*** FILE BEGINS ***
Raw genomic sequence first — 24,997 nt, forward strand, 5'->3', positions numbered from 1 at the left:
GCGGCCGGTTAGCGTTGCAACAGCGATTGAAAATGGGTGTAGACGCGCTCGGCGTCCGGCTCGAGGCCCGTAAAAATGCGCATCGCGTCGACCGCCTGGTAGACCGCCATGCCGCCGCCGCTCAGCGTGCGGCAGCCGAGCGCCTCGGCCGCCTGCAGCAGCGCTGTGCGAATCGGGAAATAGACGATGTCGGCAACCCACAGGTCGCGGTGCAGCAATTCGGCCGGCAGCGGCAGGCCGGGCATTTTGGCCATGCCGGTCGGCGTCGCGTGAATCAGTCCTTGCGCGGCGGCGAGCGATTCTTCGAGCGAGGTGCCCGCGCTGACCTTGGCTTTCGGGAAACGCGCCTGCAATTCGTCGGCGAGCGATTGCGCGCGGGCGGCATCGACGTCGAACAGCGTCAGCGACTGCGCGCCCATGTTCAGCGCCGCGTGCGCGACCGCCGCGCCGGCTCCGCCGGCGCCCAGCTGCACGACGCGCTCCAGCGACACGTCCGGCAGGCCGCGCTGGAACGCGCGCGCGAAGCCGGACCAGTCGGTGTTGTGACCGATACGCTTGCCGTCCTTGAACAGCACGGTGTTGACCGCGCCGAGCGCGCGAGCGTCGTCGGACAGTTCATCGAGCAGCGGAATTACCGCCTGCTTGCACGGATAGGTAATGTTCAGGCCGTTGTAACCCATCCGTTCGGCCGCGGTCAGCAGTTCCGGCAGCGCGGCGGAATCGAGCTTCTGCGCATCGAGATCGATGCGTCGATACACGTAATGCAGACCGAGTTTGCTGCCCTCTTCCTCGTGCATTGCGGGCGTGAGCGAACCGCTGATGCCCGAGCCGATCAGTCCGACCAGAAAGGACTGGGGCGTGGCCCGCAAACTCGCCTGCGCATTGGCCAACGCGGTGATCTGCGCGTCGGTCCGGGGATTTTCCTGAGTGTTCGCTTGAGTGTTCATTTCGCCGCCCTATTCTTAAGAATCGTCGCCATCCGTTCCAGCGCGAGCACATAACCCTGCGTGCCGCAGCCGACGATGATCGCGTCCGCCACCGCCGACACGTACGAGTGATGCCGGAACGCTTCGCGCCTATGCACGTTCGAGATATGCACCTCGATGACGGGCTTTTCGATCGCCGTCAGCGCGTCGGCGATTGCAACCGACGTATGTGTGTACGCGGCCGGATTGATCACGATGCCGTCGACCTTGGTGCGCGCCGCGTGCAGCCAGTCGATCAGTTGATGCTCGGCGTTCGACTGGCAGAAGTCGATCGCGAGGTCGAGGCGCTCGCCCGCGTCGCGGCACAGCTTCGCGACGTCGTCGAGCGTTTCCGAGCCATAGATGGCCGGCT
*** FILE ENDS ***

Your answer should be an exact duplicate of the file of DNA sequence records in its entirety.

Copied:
Raw genomic sequence first — 24,997 nt, forward strand, 5'->3', positions numbered from 1 at the left:
GCGGCCGGTTAGCGTTGCAACAGCGATTGAAAATGGGTGTAGACGCGCTCGGCGTCCGGCTCGAGGCCCGTAAAAATGCGCATCGCGTCGACCGCCTGGTAGACCGCCATGCCGCCGCCGCTCAGCGTGCGGCAGCCGAGCGCCTCGGCCGCCTGCAGCAGCGCTGTGCGAATCGGGAAATAGACGATGTCGGCAACCCACAGGTCGCGGTGCAGCAATTCGGCCGGCAGCGGCAGGCCGGGCATTTTGGCCATGCCGGTCGGCGTCGCGTGAATCAGTCCTTGCGCGGCGGCGAGCGATTCTTCGAGCGAGGTGCCCGCGCTGACCTTGGCTTTCGGGAAACGCGCCTGCAATTCGTCGGCGAGCGATTGCGCGCGGGCGGCATCGACGTCGAACAGCGTCAGCGACTGCGCGCCCATGTTCAGCGCCGCGTGCGCGACCGCCGCGCCGGCTCCGCCGGCGCCCAGCTGCACGACGCGCTCCAGCGACACGTCCGGCAGGCCGCGCTGGAACGCGCGCGCGAAGCCGGACCAGTCGGTGTTGTGACCGATACGCTTGCCGTCCTTGAACAGCACGGTGTTGACCGCGCCGAGCGCGCGAGCGTCGTCGGACAGTTCATCGAGCAGCGGAATTACCGCCTGCTTGCACGGATAGGTAATGTTCAGGCCGTTGTAACCCATCCGTTCGGCCGCGGTCAGCAGTTCCGGCAGCGCGGCGGAATCGAGCTTCTGCGCATCGAGATCGATGCGTCGATACACGTAATGCAGACCGAGTTTGCTGCCCTCTTCCTCGTGCATTGCGGGCGTGAGCGAACCGCTGATGCCCGAGCCGATCAGTCCGACCAGAAAGGACTGGGGCGTGGCCCGCAAACTCGCCTGCGCATTGGCCAACGCGGTGATCTGCGCGTCGGTCCGGGGATTTTCCTGAGTGTTCGCTTGAGTGTTCATTTCGCCGCCCTATTCTTAAGAATCGTCGCCATCCGTTCCAGCGCGAGCACATAACCCTGCGTGCCGCAGCCGACGATGATCGCGTCCGCCACCGCCGACACGTACGAGTGATGCCGGAACGCTTCGCGCCTATGCACGTTCGAGATATGCACCTCGATGACGGGCTTTTCGATCGCCGTCAGCGCGTCGGCGATTGCAACCGACGTATGTGTGTACGCGGCCGGATTGATCACGATGCCGTCGACCTTGGTGCGCGCCGCGTGCAGCCAGTCGATCAGTTGATGCTCGGCGTTCGACTGGCAGAAGTCGATCGCGAGGTCGAGGCGCTCGCCCGCGTCGCGGCACAGCTTCGCGACGTCGTCGAGCGTTTCCGAGCCATAGATGGCCGGCT